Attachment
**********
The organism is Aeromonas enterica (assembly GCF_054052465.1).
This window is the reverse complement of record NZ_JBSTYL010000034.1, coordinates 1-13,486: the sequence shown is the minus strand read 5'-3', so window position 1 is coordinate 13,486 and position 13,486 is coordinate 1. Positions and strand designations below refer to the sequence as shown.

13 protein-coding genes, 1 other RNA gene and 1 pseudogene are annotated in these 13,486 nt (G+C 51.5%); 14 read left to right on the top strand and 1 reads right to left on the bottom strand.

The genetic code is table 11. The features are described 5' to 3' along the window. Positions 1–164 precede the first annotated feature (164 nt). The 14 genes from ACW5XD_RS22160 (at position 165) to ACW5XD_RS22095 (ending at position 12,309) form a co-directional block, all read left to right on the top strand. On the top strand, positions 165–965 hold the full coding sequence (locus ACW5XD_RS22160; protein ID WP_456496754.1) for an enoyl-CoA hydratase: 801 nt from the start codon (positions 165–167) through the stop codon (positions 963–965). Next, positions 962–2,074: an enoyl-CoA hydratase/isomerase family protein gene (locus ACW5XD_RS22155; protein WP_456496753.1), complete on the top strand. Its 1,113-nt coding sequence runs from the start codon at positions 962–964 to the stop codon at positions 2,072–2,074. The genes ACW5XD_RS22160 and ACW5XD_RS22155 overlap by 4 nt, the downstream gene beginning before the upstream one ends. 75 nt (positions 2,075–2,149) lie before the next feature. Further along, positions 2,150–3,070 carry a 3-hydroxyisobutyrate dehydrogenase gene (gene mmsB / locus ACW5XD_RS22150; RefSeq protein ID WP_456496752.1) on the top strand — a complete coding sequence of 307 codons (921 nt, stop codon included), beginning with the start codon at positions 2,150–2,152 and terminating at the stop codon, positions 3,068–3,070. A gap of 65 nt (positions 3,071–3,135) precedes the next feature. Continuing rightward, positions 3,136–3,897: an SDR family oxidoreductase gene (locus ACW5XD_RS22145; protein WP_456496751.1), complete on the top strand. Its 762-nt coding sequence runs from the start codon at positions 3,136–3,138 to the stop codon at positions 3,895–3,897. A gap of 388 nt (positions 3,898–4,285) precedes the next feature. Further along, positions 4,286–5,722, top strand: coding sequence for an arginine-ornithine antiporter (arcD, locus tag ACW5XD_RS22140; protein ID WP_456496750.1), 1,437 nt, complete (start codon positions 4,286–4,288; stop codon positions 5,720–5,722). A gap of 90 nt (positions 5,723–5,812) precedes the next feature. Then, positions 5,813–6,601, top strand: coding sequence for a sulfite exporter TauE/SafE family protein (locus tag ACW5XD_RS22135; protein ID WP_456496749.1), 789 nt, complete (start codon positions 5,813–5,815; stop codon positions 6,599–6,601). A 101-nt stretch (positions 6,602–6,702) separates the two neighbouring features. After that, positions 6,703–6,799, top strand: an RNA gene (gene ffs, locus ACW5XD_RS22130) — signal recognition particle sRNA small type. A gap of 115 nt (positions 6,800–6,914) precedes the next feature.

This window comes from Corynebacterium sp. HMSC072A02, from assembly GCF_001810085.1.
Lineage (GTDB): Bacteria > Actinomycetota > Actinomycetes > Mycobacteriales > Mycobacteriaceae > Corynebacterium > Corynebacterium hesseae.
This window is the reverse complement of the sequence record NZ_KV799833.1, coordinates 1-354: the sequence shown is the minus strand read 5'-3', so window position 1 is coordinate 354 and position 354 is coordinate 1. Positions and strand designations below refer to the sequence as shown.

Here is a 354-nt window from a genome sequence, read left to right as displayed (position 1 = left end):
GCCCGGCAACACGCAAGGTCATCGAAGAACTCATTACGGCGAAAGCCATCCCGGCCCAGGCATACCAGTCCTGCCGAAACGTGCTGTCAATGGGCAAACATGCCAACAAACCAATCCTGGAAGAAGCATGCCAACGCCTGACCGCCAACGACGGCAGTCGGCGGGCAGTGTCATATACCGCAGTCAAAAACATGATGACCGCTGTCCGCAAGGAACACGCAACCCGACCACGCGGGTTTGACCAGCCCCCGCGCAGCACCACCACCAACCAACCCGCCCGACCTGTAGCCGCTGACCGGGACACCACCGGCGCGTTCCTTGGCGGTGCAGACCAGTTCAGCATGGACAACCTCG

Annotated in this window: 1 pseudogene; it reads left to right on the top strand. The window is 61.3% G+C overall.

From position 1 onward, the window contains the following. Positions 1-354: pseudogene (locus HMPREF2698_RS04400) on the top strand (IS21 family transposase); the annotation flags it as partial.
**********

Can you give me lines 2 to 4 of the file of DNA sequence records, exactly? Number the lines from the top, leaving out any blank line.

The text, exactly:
This window is the reverse complement of record NZ_JBSTYL010000034.1, coordinates 1-13,486: the sequence shown is the minus strand read 5'-3', so window position 1 is coordinate 13,486 and position 13,486 is coordinate 1. Positions and strand designations below refer to the sequence as shown.

13 protein-coding genes, 1 other RNA gene and 1 pseudogene are annotated in these 13,486 nt (G+C 51.5%); 14 read left to right on the top strand and 1 reads right to left on the bottom strand.

The genetic code is table 11. The features are described 5' to 3' along the window. Positions 1–164 precede the first annotated feature (164 nt). The 14 genes from ACW5XD_RS22160 (at position 165) to ACW5XD_RS22095 (ending at position 12,309) form a co-directional block, all read left to right on the top strand. On the top strand, positions 165–965 hold the full coding sequence (locus ACW5XD_RS22160; protein ID WP_456496754.1) for an enoyl-CoA hydratase: 801 nt from the start codon (positions 165–167) through the stop codon (positions 963–965). Next, positions 962–2,074: an enoyl-CoA hydratase/isomerase family protein gene (locus ACW5XD_RS22155; protein WP_456496753.1), complete on the top strand. Its 1,113-nt coding sequence runs from the start codon at positions 962–964 to the stop codon at positions 2,072–2,074. The genes ACW5XD_RS22160 and ACW5XD_RS22155 overlap by 4 nt, the downstream gene beginning before the upstream one ends. 75 nt (positions 2,075–2,149) lie before the next feature. Further along, positions 2,150–3,070 carry a 3-hydroxyisobutyrate dehydrogenase gene (gene mmsB / locus ACW5XD_RS22150; RefSeq protein ID WP_456496752.1) on the top strand — a complete coding sequence of 307 codons (921 nt, stop codon included), beginning with the start codon at positions 2,150–2,152 and terminating at the stop codon, positions 3,068–3,070. A gap of 65 nt (positions 3,071–3,135) precedes the next feature. Continuing rightward, positions 3,136–3,897: an SDR family oxidoreductase gene (locus ACW5XD_RS22145; protein WP_456496751.1), complete on the top strand. Its 762-nt coding sequence runs from the start codon at positions 3,136–3,138 to the stop codon at positions 3,895–3,897. A gap of 388 nt (positions 3,898–4,285) precedes the next feature. Further along, positions 4,286–5,722, top strand: coding sequence for an arginine-ornithine antiporter (arcD, locus tag ACW5XD_RS22140; protein ID WP_456496750.1), 1,437 nt, complete (start codon positions 4,286–4,288; stop codon positions 5,720–5,722). A gap of 90 nt (positions 5,723–5,812) precedes the next feature. Then, positions 5,813–6,601, top strand: coding sequence for a sulfite exporter TauE/SafE family protein (locus tag ACW5XD_RS22135; protein ID WP_456496749.1), 789 nt, complete (start codon positions 5,813–5,815; stop codon positions 6,599–6,601). A 101-nt stretch (positions 6,602–6,702) separates the two neighbouring features. After that, positions 6,703–6,799, top strand: an RNA gene (gene ffs, locus ACW5XD_RS22130) — signal recognition particle sRNA small type. A gap of 115 nt (positions 6,800–6,914) precedes the next feature.